Arts & Culture

National Geographic takes ‘Control’ at Brown

New series delves into behavioral science with student volunteers and professor’s research

Senior Staff Writer
Friday, September 5, 2014

Students flood Alumnae Hall to participate in an experiment that examines foot traffic in the face of emergencies.

National Geographic Channel brought its particular blend of entertainment and science to Alumnae Hall Thursday afternoon, targeting students to serve as participants in a social experiment for its upcoming program, “Crowd Control.”

The show aims to discover innovative fixes for social issues through human experiments — usually involving an unaware crowd — based in behavioral science research, said Zac Nealy, supervising production manager for the production company working with National Geographic on the program.

The episode filmed at Brown explores the issue of foot traffic during emergency situations. Two hundred students at a time were gathered in Alumnae Hall and told to run as fast as they could for the front doors, said participant Maggie Hale ’18. They were subsequently reassembled in the room and given the same instructions to exit as quickly as possible — with the caveat that an obstacle had been placed near the entryway, forcing the pedestrians to go around it to exit the building, Hale said.

The producers of “Crowd Control” approached William Warren, professor of cognitive, linguistic and psychological sciences, with the idea for the experiment after seeing his extensive work on crowd management published online. For 15 years, Warren has tested how individuals react in crowds, developing a lab on campus where a human subject wearing virtual reality goggles walks among virtual people created with stop-motion technology.

“Crowd Control” host Daniel Pink interviewed Warren and tested the virtual lab Wednesday. He returned the next day to conduct the student experiments, which purported to test the “biological phenomena” of swarms, Warren said. The organizers hypothesized that an obstacle would force the crowd into two smaller lines to flow more smoothly out the door, Warren said.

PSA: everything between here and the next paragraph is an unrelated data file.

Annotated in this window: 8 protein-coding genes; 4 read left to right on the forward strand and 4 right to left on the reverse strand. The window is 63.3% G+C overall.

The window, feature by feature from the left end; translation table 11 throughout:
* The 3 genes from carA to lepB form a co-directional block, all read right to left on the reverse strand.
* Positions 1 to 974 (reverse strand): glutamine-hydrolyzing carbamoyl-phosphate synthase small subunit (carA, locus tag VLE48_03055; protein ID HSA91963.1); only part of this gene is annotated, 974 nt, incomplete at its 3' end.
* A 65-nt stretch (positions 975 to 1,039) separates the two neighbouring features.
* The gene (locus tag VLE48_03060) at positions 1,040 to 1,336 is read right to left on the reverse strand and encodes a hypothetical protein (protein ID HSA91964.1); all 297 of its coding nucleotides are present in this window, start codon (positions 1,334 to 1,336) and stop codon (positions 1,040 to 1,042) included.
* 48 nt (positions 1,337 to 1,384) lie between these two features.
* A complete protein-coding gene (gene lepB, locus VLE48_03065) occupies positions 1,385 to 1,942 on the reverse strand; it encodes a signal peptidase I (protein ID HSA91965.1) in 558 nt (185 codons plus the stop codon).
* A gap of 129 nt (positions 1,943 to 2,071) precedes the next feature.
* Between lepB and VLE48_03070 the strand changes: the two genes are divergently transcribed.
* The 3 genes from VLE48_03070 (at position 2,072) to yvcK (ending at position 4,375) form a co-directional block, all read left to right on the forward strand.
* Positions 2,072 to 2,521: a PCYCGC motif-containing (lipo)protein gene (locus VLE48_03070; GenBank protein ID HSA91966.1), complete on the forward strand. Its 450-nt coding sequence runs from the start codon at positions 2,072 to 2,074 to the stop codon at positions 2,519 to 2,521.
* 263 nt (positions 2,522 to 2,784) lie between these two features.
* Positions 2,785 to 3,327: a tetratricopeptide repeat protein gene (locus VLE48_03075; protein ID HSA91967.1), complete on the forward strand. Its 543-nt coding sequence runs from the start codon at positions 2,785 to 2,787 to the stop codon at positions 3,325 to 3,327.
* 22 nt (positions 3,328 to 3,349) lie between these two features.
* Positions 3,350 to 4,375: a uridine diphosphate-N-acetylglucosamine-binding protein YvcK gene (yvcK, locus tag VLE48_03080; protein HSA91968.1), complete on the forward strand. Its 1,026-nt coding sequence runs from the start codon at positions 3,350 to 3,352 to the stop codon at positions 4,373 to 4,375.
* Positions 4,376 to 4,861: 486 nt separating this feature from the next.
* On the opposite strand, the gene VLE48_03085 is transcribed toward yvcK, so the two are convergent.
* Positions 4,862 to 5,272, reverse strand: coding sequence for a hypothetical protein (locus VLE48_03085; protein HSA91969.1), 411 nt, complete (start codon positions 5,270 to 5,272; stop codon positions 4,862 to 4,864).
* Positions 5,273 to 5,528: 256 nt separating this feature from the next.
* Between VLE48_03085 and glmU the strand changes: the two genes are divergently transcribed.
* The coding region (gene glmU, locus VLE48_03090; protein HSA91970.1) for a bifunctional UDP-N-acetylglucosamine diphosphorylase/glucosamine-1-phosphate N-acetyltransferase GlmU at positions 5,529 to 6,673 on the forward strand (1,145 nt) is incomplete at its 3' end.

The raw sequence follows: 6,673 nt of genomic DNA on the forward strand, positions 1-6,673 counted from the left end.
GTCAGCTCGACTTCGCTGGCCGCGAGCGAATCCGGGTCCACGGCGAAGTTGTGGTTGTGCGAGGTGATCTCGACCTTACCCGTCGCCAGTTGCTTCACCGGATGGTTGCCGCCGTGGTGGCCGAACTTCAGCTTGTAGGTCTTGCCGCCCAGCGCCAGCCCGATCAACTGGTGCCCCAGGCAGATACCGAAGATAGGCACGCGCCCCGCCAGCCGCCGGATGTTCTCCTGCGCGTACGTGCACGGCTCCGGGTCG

The event was well-attended throughout the afternoon, Nealy said, which some students attributed to the name recognition of the famous science magazine.

“National Geographic is a well-known group,” said volunteer Sierra Clark ’17. “I was drawn to that and (the) idea of being around a camera crew.”

“I love National Geographic and am really into film, so (I) wanted to be part of one of their documentaries,” Hale said.

Others were enticed by the publicity methods employed by showrunners for “Crowd Control”: “I was on Lincoln Field, and one of the National Geographic employees stopped by and said, ‘Go to Alumnae Hall to win a free iPad,’” said Eric Handy ’15.

“Crowd Control” is billed online as a hidden camera show, as experiments are often completed without the subjects’ prior knowledge — a method used to capture “authentic reactions” from participants, Nealy said. But participants at Alumnae Hall volunteered for the experiment only unaware of its specifics before cameras started rolling, Nealy said, adding that he believed this was unlikely to affect the outcome of the experiment.

“I think that the reactions we get from the folks on the program generally come from the surprise that happens when they come across whatever the element that we’re introducing from an experimental standpoint is,” he said.

As predicted, the crowd exited much faster when the object was in place, Hale said.

In general, the show’s innovations have had the expected outcomes, Nealy said. “A lot of the time, in introducing these new variables that account for social issues, we have seen some marked improvement in some of the issues we are trying to solve,” he said.

The episode is likely to air near the end of 2014, Nealy said.